“The Wrong Place to be Chronically Ill”

We’ve got problems.

I think anyone can agree with that, but this editorial in the New York Times reports the results of a study published by The Commonwealth Fund shows we’ve got BIG problems. Chronically ill adults from eight industrial countries were surveyed, and in the United States: (Read or download a .pdf file of the report HERE.)

* 54% of Americans did not receive care or fill a prescription because of cost;

* 34% say that their care was delayed because of “lack of coordination”… in other words, the results of a test or procedure not being available when needed;

*34% also said they had fallen prey to some type of medical error.

That’s shameful. Congenital Heart Defect survivors are living proof that the United States provides the best medical care in the world… And this report proves that not everyone can take afford to take advantage of it.

So what’s the answer?

My answer, I hate to say, will scare you: “I don’t know.” I don’t think that Universal Health Care is the answer. Chronic Illnesses already cost Americans a LOT of money. How much? Did the recent 700 BILLION dollar bailout give you a chill? We already pay two bailouts each year just to cover the costs of Chronic Illnesses. And we need more Primary Care doctors.

The head of the Massachusetts Group Insurance Commission recently said that insurers can help to keep costs down by limiting patients to just the cheapest and best hospitals. The problem is, we don’t think like that. People believe that bigger hospital + better reputation = better results. That’s not always true – but you’ll gladly pay for it.

So what to do? If you read Funky Heart, you’ve already read The Happy Hospitalist’s rant about the cost and effectiveness of drugs vs. spending the time and effort to imporve yourself. It’s obvious that we’re going to contiune to need our drugs, our physical exams, and occasionally surgery, but we can help ourselves.  Follow Happy’s advice and get down to the gym. Go for a walk. (And I’m talking to myself here, I positively HATE cold weather, especially since I am taking bloodthinners. But it has to be done!) Take a dip in the pool. It doesn’t matter what you do, get active.

As my dad like to say, “Off your seat and on your feet!”


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4 Responses to ““The Wrong Place to be Chronically Ill””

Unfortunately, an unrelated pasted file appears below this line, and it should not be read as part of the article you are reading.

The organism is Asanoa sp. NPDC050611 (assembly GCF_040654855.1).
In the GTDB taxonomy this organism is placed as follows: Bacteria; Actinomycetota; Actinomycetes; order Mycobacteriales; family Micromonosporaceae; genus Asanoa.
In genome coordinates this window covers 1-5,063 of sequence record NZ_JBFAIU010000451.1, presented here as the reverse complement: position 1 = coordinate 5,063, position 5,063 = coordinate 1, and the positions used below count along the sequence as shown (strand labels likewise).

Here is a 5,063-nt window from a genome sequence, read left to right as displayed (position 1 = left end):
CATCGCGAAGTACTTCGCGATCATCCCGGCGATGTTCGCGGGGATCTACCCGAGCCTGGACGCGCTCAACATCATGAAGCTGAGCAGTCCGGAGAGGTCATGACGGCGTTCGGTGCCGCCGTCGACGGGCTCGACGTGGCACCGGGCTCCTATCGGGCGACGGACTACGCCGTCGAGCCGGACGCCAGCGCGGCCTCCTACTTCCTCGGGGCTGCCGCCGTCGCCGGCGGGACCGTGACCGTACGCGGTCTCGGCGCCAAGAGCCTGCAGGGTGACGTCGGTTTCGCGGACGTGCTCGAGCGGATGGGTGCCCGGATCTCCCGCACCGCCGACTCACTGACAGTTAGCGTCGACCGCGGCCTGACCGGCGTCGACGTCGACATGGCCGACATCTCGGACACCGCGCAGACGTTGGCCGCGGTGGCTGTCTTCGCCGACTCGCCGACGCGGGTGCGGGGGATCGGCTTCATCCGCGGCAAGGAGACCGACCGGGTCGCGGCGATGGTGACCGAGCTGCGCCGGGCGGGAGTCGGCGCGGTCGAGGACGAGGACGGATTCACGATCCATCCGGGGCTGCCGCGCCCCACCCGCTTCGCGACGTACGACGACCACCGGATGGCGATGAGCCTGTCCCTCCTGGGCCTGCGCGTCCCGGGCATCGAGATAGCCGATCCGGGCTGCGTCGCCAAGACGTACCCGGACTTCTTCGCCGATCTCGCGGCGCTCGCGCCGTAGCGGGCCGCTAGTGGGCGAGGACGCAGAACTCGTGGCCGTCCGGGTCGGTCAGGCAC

1. Kidney tx Says:

    What makes you say the US has the best health care in the world?
    Do people with Congenital Heart Defects survive longer here than in other countries?
    I have a kidney transplant and when I was on dialysis was shocked to discover that my life expectancy here (in US) was ~5yrs vs 10 yrs in other similar countries like Australia.
    Also the US has one of the lowest life expectancies and the highest infant mortality rate in the industrialized world. Not something you would expect to find in a nation with the world’s best health care.
    Not trying to be inflamatory – genuinly interested in why you think its the best here.

  2. Steve Says:

    Read the next line: The report says that not everyone gets a chance to take advantage of it.

    I was lucky: my parents had wonderful insurance. Not everyone does, I hate to say. And I do think that CHD survivors live longer here… I’m 41 years, 7 months beyond what the doctors originally told my parents. Not bad, huh?

    There are currently two million (2,000,000) people living with a CHD in the US. Just over half of them are adults. And 90% of infants who have heart surgery today will live to adulthood.

    But the bottom line is, those sick children have to have access to medical care. THAT’S where the problem lies.

  3. carolyn compton Says:

    If you’re not Aboriginal :/

  4. mickland Says:

    U.S. health care has been declared a disaster. Britain’s subsidized NHS is little better. France’s hybrid system works, but we dont have perfect health care.

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